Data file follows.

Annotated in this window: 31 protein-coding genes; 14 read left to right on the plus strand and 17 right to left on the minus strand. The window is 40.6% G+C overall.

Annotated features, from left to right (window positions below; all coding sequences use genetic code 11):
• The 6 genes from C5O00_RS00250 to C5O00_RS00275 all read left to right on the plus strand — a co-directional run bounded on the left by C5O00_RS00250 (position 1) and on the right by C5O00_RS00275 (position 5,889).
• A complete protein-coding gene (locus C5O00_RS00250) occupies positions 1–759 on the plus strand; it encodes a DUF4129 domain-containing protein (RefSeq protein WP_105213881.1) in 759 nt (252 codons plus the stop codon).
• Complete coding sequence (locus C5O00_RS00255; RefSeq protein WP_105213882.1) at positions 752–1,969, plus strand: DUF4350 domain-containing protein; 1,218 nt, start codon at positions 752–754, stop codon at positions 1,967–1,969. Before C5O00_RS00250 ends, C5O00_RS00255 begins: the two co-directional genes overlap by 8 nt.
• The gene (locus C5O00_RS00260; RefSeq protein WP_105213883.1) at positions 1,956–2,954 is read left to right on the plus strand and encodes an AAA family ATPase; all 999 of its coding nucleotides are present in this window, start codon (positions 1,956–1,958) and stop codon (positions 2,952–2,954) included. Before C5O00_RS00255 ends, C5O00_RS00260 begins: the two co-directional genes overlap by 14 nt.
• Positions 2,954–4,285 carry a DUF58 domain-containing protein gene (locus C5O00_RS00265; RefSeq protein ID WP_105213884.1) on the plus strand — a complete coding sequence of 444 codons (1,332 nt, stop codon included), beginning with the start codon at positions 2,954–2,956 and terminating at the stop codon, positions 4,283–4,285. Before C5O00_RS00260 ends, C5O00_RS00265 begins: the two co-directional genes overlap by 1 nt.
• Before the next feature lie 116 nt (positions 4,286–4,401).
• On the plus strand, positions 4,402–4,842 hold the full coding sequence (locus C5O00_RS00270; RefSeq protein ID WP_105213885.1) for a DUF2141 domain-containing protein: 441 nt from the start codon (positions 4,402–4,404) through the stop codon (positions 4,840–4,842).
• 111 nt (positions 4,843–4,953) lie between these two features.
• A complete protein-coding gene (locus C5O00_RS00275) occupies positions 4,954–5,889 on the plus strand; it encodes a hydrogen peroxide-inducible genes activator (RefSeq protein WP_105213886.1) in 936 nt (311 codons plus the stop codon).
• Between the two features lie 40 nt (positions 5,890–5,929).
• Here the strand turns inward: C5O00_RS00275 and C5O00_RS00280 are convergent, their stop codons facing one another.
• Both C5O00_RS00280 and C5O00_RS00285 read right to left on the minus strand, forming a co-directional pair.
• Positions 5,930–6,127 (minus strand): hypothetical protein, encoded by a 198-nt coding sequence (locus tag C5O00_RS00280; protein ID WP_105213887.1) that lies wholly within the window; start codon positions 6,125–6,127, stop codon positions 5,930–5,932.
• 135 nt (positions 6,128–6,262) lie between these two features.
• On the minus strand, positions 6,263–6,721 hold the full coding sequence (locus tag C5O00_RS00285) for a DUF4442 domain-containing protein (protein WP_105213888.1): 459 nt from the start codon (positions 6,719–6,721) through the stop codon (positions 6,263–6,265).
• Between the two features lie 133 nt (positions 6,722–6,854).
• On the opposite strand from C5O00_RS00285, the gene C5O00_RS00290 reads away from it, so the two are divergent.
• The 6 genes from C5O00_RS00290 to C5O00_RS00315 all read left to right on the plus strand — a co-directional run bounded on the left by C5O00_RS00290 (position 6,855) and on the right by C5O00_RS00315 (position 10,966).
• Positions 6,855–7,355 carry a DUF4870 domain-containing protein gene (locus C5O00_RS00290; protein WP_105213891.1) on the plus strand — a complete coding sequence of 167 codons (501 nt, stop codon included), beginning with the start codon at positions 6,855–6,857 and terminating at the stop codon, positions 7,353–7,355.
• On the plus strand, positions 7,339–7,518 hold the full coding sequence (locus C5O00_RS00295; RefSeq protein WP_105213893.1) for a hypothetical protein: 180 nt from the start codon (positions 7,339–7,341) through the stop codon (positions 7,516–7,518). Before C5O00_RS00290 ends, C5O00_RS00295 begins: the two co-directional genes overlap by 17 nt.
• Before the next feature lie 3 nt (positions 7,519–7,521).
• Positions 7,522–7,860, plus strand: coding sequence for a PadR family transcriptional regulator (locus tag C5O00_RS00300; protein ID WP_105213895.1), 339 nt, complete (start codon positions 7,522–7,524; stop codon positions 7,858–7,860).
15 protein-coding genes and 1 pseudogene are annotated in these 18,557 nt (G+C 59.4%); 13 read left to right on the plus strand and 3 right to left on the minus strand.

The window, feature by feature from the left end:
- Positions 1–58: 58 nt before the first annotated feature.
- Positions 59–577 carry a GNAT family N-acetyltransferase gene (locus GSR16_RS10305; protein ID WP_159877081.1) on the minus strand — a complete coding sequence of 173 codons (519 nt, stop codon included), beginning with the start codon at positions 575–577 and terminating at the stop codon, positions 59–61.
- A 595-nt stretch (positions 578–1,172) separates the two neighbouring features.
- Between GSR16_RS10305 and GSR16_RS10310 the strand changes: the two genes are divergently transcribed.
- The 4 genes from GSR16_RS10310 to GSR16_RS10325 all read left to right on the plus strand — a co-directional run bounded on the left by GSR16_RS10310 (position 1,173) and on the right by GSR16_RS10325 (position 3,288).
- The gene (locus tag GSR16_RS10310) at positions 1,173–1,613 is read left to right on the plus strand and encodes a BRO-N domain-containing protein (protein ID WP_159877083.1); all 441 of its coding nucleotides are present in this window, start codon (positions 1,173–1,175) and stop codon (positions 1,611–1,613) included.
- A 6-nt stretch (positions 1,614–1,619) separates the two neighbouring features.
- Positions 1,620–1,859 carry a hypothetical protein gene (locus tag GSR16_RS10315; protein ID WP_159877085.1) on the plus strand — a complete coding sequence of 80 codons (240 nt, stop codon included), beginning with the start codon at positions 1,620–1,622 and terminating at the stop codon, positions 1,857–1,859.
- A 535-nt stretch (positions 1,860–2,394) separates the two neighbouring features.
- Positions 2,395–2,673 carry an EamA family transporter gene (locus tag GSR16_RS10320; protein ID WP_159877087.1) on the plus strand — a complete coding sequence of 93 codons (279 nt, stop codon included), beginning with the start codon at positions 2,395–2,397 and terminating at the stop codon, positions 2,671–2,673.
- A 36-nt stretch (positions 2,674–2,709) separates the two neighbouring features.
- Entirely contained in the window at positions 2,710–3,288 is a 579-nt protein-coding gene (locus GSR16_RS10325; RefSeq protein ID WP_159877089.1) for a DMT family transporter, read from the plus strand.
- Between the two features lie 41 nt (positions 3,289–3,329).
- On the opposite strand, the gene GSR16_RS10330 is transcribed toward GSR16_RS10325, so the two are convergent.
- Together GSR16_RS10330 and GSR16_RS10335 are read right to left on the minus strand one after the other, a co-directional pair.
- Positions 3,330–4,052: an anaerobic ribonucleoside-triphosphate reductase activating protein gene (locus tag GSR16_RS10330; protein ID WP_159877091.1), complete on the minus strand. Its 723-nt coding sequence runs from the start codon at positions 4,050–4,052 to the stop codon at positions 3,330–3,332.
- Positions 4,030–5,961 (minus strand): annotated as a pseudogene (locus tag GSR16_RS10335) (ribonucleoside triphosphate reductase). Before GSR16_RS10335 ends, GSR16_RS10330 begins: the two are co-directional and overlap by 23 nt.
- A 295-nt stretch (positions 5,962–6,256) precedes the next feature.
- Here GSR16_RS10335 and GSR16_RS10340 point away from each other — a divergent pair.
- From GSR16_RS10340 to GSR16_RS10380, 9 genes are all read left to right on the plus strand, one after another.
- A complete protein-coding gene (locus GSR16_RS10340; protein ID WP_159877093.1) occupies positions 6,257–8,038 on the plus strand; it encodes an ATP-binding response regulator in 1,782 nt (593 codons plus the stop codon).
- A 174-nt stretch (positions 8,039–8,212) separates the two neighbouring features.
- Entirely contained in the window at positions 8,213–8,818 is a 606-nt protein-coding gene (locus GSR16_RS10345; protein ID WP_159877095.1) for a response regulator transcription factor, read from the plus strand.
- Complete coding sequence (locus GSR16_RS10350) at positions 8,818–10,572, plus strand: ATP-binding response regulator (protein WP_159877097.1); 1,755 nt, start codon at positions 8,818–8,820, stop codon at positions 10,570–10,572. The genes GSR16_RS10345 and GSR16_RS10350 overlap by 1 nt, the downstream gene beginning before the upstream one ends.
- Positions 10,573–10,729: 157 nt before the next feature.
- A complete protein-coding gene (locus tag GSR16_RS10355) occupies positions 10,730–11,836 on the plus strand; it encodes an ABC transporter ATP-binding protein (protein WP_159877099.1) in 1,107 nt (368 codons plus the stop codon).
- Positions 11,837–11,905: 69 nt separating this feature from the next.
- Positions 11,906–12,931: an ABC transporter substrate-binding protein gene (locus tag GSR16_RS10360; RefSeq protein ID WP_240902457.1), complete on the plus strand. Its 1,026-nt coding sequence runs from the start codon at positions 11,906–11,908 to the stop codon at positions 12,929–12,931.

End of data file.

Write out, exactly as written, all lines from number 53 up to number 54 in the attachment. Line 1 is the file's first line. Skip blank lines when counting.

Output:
- Positions 11,837–11,905: 69 nt separating this feature from the next.
- Positions 11,906–12,931: an ABC transporter substrate-binding protein gene (locus tag GSR16_RS10360; RefSeq protein ID WP_240902457.1), complete on the plus strand. Its 1,026-nt coding sequence runs from the start codon at positions 11,906–11,908 to the stop codon at positions 12,929–12,931.